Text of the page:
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Sarah Nowroozizadeh, Nila Cirineo, Sharon A Henry, Anne L Coleman, Simon K Law, Joseph Caprioli, Kouros Nouri-Mahdavi, ; Inferior Macular Thinning and Superior Central Field Sensitivity Loss Are Associated with Reduction of High Frequency Contrast Sensitivity in Glaucoma. Invest. Ophthalmol. Vis. Sci. 2014;55(13):971.
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To explore the association of structural and functional outcome measures with contrast sensitivity in glaucoma patients. We hypothesized that regional SD-OCT macular thickness or central field loss, rather than global measurements, could predict loss of contrast sensitivity (CS) in glaucoma patients.
Seventy eyes (42 patients) from UCLA’s Advanced Glaucoma Progression Study were selected. All patients had 24-2 standard achromatic visual fields, macular SD-OCT imaging with Cirrus and Spectralis, and CS measurement with CSV-1000 device. CSV-1000 measures CS at 3, 6, 12, and 18 cycles/degree. The correlation of various global and regional structural [full macular thickness and ganglion cell/inner plexiform layers (GC/IPL)] and functional (sensitivity loss within the central 10 degrees) outcomes with CS was estimated with correlation and regression analyses adjusting for best-corrected visual acuity (BCVA) and the lens status.
The average (SD) age, LogMAR visual acuity, and mean deviation of the study sample were 67.7 (10.7) years, 0.10 (0.16), and -8.0 (6.8) dB, respectively. Twenty-eight eyes (40%) were pseudophakic. The proportion of a borderline or abnormal CS at 3, 6, 12, and 18 cycles/degree were 40.0%, 38.6%, 60.0%, and 42.9%, respectively. LogMAR visual acuity was significantly related to CS at 6, 12, and 18 cycles/degree frequencies (p<0.03 for all). Pseudophakic eyes tended to have worse CS at 6, 12, and 18 cycles/degree frequencies (P<0.035 for all). A significant correlation was found between CS at 12 degrees and inferotemporal GC/IPL (partial r =0.25, p =0.031), inferior GC/IPL (partial r =0.28, p =0.023), inferior central macular thickness (inferior 6x3 degrees, partial r =0.38, p =0.002) and superior central visual field mean deviation (partial r =0.26, p =0.027). None of the other global or regional correlations were significant (p >0.05 for all).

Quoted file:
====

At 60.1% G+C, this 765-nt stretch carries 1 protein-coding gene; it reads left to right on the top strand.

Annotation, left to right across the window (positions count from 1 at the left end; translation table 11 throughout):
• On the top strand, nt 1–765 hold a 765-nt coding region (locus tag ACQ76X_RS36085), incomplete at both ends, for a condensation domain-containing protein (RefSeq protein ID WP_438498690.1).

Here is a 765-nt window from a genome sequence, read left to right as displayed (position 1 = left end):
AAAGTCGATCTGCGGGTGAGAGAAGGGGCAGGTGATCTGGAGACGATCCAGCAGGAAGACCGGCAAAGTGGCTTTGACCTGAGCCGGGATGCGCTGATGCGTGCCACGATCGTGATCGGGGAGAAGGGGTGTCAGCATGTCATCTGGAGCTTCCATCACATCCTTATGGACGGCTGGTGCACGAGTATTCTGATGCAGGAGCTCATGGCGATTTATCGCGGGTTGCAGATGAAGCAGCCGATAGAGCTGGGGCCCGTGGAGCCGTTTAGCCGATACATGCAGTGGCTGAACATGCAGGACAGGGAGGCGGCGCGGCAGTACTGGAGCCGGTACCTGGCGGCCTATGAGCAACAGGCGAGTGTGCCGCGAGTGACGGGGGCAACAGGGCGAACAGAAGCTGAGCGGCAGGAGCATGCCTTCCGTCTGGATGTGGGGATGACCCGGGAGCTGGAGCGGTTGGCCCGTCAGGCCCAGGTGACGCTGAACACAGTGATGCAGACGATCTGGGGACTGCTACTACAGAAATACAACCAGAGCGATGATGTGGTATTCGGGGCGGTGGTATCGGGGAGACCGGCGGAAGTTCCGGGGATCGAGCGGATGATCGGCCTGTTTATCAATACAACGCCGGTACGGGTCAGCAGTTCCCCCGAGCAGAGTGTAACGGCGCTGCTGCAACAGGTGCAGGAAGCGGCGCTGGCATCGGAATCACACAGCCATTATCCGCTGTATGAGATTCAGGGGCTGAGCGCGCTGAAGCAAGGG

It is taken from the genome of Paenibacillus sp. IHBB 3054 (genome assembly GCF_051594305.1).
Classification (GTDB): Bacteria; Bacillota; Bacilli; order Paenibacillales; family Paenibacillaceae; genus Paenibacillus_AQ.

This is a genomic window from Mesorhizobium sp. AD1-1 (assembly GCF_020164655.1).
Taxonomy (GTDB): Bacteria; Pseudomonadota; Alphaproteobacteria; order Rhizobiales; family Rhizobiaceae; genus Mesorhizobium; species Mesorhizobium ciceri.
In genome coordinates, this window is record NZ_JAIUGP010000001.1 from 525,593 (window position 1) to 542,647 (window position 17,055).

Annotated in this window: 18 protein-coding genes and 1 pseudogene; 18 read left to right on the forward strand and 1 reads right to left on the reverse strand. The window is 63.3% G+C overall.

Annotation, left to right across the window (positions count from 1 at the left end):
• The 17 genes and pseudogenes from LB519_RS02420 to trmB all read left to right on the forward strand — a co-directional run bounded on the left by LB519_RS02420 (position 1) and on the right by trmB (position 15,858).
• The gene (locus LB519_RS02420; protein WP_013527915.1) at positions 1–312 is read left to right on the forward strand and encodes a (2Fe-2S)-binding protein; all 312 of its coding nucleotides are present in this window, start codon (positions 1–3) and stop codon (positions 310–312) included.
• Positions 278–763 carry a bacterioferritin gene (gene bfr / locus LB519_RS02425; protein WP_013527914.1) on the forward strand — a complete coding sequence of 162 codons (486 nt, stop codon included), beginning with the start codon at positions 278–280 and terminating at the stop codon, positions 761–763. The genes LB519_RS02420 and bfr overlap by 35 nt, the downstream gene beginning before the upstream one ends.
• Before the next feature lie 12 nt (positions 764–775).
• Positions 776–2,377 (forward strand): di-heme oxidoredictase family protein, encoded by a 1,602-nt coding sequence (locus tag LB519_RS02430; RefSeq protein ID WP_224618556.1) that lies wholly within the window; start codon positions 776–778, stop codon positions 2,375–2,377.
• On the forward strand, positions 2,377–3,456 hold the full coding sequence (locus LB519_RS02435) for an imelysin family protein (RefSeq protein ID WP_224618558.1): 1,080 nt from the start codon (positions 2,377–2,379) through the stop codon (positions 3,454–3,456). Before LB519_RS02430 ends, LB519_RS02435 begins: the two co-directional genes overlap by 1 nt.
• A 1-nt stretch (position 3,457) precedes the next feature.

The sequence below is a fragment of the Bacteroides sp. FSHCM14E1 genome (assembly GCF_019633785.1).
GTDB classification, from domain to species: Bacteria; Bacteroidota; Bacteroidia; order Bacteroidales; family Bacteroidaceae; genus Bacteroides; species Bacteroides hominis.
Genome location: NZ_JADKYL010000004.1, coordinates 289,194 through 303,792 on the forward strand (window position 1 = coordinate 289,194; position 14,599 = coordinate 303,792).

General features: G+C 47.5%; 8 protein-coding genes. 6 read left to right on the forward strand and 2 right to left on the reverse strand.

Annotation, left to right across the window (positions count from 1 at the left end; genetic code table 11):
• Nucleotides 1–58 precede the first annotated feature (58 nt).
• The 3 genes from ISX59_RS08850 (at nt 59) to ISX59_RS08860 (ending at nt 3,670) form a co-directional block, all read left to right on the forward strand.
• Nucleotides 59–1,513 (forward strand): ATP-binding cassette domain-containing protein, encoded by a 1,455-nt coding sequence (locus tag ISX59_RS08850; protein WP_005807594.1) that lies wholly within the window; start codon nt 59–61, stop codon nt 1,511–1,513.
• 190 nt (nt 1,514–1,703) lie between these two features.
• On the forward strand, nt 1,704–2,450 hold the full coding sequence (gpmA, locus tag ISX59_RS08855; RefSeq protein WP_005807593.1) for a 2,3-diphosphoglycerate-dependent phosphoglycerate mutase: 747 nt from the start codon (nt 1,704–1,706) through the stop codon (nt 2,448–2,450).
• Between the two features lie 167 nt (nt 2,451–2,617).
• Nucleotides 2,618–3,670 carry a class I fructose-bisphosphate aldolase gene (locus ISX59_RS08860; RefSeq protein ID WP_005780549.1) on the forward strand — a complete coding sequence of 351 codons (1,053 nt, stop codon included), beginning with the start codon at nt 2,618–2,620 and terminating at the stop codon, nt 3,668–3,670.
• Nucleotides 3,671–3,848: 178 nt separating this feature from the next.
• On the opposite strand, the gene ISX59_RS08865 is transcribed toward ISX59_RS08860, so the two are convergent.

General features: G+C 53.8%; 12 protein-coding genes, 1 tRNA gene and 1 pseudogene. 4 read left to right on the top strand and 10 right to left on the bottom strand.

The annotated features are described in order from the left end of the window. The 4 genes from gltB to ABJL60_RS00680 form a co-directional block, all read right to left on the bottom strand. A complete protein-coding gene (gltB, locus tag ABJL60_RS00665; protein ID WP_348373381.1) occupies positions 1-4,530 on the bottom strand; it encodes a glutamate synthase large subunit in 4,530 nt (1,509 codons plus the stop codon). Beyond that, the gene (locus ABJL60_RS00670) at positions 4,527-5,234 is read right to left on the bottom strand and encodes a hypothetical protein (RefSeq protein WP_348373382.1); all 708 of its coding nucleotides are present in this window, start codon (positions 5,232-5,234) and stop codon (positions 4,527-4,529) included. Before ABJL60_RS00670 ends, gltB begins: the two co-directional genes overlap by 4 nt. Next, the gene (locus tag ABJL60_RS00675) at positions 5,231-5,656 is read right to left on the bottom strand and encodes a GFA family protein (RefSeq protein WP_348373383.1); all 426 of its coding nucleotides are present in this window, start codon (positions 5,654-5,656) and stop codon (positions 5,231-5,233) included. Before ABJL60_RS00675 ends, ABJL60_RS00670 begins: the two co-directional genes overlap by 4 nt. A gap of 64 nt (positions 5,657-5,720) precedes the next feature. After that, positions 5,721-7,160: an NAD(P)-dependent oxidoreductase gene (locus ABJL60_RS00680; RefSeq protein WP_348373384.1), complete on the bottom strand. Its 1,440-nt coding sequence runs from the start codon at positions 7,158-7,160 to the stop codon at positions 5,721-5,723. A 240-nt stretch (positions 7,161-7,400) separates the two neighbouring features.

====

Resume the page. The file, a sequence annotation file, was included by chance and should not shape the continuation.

CS was affected more commonly in the 12 cycles/degree frequency in this group of patients. The major structural and functional determinants of this high-frequency CS reduction were inferior macular thickness measurements and superior paracentral field loss. Glaucoma patients with damage to inferior macular area are at higher risk of functional disability. This finding has potential implications with regard to detection and management of glaucoma.
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